Functional Block Diagram of Hybrid Braking System

Benefits and  Recent Trends in Hybrid Braking System

Nowadays both braking is controlled by the single pedal in which initial part is for electric braking and the last portion is for mechanical braking. This is decided based on the angle of a brake pedal of the vehicle. In hybrid braking system, electric brake is applied first. After that when vehicle speed has substantially come down that time mechanical brakes are applied. The biggest advantage of hybrid braking system is in case of electric brake failure. Mechanical brakes can be applied which serves as back up for safety. In case of emergency when instant brake is required that time mechanical brakes are applied instantly irrespective of electrical braking. Safety and accuracy of a vehicle to stop immediately is a key feature of hybrid braking system. However, it makes control system somehow complex to design. Skidding of a vehicle is avoided due to such braking strategy.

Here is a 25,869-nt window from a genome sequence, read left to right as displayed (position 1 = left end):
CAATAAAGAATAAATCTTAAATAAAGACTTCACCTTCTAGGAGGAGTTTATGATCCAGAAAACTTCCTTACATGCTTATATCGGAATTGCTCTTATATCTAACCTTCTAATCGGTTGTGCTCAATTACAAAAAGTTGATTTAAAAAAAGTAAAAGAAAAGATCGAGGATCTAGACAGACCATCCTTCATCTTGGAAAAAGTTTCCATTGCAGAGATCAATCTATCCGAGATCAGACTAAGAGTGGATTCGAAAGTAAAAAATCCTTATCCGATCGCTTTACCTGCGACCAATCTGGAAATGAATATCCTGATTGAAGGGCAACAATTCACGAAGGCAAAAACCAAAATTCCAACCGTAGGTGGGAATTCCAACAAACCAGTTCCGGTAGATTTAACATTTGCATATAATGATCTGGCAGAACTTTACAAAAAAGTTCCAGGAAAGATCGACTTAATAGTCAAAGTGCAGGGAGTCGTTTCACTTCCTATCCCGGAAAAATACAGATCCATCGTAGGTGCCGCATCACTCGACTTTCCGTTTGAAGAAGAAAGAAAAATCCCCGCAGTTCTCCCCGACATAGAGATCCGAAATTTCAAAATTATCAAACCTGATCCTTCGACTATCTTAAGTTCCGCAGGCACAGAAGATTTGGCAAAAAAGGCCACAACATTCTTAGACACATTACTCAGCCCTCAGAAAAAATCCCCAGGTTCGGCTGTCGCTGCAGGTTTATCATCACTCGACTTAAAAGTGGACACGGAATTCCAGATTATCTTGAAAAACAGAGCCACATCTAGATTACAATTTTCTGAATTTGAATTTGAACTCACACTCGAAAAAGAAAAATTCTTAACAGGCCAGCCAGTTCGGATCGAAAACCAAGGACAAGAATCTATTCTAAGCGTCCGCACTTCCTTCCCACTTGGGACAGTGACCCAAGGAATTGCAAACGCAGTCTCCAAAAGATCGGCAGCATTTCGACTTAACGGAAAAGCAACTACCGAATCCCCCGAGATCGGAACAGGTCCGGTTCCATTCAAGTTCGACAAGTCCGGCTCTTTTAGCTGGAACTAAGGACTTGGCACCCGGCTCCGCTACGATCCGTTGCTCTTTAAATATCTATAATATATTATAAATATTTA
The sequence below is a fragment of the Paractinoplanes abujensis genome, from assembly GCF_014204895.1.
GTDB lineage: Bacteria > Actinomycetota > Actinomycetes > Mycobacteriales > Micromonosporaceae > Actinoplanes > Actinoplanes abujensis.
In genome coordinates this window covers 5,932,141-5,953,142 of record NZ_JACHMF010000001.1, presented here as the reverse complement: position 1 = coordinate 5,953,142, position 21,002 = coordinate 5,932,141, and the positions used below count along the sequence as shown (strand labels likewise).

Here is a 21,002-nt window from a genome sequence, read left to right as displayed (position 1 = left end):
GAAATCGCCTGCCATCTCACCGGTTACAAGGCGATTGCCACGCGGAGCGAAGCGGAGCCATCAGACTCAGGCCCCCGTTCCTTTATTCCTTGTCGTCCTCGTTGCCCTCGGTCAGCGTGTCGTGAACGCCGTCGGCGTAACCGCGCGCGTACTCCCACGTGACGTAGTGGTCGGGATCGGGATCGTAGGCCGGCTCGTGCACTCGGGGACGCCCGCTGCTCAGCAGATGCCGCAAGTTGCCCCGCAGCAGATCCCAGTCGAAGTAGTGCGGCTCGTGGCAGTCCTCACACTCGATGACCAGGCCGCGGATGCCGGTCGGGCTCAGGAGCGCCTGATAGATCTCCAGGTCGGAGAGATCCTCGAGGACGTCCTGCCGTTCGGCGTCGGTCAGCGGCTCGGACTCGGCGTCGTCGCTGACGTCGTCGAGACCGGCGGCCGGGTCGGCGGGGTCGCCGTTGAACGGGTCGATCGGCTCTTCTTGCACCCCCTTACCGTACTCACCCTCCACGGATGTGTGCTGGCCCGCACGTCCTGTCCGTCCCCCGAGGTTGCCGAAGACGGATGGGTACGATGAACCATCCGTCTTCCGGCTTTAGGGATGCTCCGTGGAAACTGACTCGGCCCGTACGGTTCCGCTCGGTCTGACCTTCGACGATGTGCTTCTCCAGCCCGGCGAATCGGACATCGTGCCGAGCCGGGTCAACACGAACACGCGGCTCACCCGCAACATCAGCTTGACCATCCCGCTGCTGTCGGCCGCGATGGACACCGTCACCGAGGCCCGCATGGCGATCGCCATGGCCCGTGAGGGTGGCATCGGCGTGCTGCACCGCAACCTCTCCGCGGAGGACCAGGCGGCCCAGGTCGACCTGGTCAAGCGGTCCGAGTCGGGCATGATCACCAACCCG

Fully Electrical Braking System

In fully electrical braking system the responsibility of braking operation is solely taken care by electrical braking system. Internal combustion engines are replaced by electric motors. The selection of electric motors depends on the load requirement, torque-speed characteristics, and vehicle categories. During the braking period, the vehicle is stopped by either applying plugging or regenerative braking operation. Various control algorithm and techniques are available which serves to realize the purpose of fully electrical braking system. If we compare hybrid braking system and fully electrical braking system then one can easily see that the hydraulic assemblies are removed in fully electrical braking system as shown in Functional Block diagram of fully Electrical Braking System.